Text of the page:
Strict hygiene measures must be taken during breeding activities in order to prevent pathogens from being spread between breeding animals. To be effective, these measures must be applied across the stud farm as well as to the individual animals.
Breeding hygiene measures have the following objectives:
During covering, germs are passed between the breeding animals © L. Marnay
The objective of stud farm hygiene rules is to prevent the transmission of pathogens (= which cause disease) between breeding animals.
Pathogens are passed between breeding animals:
Any media (material or manual) that come into contact with the genital organs must be sterilized or, failing that, single-use or reserved for an individual animal.
Use sterile equipment or, failing that, single-use equipment
Hygiene rules for the mare aim to reduce the quantity of germs that could potentially enter the uterus.
A very large quantity of germs are found on the mare’s vulva. Moving up the genital tract this quantity decreases gradually, and the uterus is free of germs (sterile).
This gradual decrease in the microbial population is explained partly by the difficulty with which germs enter the genitalia (due to the three barriers formed by the vulva, the vestibular seal and the cervix) and partly by the immune defenses of the uterus, which eliminate them.
The usually sterile uterus receives germs during procedures such as covering or insemination (in the semen, during gynecological operations in the vagina or due to an abnormal vulval conformation (allowing air into the uterus carrying a few germs in suspension)) and during foaling. It reacts with an inflammatory response that eliminates the germs (within 1 or 2 days following covering, for example).
The ability of the uterus to fight germs varies from one mare to another and throughout the cycle (it is high during the estrous phase and very low outside this phase).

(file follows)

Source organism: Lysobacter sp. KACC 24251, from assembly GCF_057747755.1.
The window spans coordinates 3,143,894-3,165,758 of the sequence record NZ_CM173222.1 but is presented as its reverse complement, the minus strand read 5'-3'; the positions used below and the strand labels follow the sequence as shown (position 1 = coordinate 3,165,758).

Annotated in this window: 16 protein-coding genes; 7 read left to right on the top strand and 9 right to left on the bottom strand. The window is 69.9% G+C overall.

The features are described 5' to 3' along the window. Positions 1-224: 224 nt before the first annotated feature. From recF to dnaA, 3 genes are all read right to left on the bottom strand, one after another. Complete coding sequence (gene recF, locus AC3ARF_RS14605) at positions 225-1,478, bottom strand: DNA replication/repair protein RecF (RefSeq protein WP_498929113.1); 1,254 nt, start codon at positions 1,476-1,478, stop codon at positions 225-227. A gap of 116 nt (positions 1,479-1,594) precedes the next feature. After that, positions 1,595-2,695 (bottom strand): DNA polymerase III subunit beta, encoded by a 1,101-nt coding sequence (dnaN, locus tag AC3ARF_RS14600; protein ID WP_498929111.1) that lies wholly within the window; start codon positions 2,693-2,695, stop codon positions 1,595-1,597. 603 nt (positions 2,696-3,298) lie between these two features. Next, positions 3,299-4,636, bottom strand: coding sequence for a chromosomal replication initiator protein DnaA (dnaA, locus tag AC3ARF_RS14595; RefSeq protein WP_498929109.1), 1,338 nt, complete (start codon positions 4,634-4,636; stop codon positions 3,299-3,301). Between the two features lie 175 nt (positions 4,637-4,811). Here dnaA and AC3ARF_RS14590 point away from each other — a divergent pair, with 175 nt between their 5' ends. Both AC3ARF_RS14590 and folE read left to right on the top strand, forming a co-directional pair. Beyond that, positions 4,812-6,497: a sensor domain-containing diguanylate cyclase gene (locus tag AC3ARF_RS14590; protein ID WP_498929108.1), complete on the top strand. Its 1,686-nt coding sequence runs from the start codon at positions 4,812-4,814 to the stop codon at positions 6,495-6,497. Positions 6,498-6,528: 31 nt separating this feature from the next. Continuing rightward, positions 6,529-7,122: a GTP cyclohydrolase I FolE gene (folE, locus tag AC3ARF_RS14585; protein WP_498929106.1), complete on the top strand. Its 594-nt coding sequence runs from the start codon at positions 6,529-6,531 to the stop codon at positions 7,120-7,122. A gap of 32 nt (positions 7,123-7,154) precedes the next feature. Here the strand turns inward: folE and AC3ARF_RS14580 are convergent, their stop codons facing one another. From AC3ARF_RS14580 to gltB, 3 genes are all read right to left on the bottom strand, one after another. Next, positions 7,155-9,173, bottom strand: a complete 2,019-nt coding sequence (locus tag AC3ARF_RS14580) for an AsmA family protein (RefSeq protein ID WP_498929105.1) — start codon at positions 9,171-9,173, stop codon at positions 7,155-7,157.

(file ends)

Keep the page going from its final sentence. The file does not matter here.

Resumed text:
The uterus must be protected from germs. Otherwise its immune defenses are likely to be overcome, resulting in endometritis.
Soaking the penis after collection, in a pot allocated to the stallion © Ifce
Hygiene rules for the stallion aim to keep the penis clean while maintaining the biological balance of its bacterial flora.
The mucous membrane of the penis is covered in an extremely rich microbial flora. These are the germs found in semen during covering or semen collection. This microbial flora protects the penis against other more dangerous germs. It is important to maintain the biological balance of this flora.
Antiseptics must never be used on a stallion’s penis as this could result in colonization by harmful bacteria. They must only be used exceptionally to treat a pathogen on a carrier stallion as prescribed by a veterinary surgeon. Rinsing the penis with warm water is usually all that is required.
Hygiene rules during artificial insemination aim to prevent the semen being contaminated with additional germs during the successive semen handling operations.
Insemination has significant health advantages over natural covering. It:
The latex cones used for semen collection must be soaked, cleaned, rinsed in clean water followed by demineralized water, dried and stored in a dust-free place, thus eliminating one source of contamination.